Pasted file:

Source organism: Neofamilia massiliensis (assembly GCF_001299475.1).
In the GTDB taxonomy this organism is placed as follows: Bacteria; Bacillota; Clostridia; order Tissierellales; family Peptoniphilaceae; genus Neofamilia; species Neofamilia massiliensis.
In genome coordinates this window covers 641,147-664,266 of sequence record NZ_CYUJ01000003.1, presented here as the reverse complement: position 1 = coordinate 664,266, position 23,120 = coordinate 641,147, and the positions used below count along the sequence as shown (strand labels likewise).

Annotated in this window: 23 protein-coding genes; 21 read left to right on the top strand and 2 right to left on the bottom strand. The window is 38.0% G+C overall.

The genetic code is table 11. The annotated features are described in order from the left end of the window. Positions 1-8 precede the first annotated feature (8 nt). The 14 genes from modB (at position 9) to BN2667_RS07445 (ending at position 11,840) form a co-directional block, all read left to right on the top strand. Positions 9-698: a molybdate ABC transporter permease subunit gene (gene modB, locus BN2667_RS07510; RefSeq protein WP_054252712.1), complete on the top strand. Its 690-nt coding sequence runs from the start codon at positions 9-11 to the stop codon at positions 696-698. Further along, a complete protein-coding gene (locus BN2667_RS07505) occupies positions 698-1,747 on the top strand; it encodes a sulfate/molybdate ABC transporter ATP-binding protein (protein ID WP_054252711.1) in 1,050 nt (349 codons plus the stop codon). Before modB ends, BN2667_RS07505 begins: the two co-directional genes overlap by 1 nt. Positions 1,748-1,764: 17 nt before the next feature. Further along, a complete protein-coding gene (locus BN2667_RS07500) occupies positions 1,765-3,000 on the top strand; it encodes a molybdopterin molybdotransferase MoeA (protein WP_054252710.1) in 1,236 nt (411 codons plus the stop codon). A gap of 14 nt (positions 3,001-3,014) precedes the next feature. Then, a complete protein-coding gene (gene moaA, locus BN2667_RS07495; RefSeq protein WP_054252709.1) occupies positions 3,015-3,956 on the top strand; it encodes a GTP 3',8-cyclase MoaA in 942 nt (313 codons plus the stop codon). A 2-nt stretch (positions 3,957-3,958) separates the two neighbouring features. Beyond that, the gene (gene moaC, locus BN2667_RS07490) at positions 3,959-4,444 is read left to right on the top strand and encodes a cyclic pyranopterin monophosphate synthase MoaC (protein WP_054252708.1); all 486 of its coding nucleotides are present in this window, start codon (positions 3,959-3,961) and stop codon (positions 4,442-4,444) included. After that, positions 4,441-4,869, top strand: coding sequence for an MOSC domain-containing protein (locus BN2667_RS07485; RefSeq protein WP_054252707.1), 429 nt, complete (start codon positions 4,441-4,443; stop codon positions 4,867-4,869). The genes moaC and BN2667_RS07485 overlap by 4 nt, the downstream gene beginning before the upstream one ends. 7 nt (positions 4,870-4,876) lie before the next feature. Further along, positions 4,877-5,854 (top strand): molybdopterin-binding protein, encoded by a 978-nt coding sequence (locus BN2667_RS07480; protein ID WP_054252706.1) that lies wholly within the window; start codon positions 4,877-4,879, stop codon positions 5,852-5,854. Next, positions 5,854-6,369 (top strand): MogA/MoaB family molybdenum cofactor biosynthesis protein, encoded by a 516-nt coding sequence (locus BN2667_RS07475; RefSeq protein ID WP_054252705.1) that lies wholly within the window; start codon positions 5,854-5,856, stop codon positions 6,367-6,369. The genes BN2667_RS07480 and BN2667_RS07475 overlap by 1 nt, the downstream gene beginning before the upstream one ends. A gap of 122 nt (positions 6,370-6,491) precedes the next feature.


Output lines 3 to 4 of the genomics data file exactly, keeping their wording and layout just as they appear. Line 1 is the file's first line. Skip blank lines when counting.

In genome coordinates this window covers 641,147-664,266 of sequence record NZ_CYUJ01000003.1, presented here as the reverse complement: position 1 = coordinate 664,266, position 23,120 = coordinate 641,147, and the positions used below count along the sequence as shown (strand labels likewise).

Annotated in this window: 23 protein-coding genes; 21 read left to right on the top strand and 2 right to left on the bottom strand. The window is 38.0% G+C overall.